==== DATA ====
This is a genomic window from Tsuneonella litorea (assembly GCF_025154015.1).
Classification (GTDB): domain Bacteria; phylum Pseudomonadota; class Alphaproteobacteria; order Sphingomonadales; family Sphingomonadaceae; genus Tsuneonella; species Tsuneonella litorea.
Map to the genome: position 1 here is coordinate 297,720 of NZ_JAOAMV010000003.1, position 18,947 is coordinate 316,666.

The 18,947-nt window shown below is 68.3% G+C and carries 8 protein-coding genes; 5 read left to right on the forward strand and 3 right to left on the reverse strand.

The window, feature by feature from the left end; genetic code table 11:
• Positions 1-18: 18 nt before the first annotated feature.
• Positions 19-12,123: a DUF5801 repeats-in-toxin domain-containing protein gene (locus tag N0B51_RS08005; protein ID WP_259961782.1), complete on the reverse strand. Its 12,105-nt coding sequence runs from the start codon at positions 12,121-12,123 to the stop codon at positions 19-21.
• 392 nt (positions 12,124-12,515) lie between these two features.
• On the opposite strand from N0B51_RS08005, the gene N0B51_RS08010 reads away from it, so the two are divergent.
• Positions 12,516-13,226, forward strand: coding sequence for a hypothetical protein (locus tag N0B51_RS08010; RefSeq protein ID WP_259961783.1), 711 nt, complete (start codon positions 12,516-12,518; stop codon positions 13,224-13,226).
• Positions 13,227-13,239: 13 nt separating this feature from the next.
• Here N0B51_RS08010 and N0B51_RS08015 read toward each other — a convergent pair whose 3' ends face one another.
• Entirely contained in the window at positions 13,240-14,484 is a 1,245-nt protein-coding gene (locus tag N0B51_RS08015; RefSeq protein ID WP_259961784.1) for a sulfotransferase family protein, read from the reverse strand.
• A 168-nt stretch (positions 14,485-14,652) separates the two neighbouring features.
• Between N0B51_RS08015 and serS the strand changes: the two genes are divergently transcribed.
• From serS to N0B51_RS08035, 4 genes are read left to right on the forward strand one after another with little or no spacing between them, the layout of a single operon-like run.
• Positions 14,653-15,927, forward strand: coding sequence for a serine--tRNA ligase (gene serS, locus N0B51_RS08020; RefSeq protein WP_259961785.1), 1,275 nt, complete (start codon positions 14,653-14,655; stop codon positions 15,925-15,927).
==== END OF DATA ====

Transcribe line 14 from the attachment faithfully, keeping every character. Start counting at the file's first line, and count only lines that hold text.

• A 168-nt stretch (positions 14,485-14,652) separates the two neighbouring features.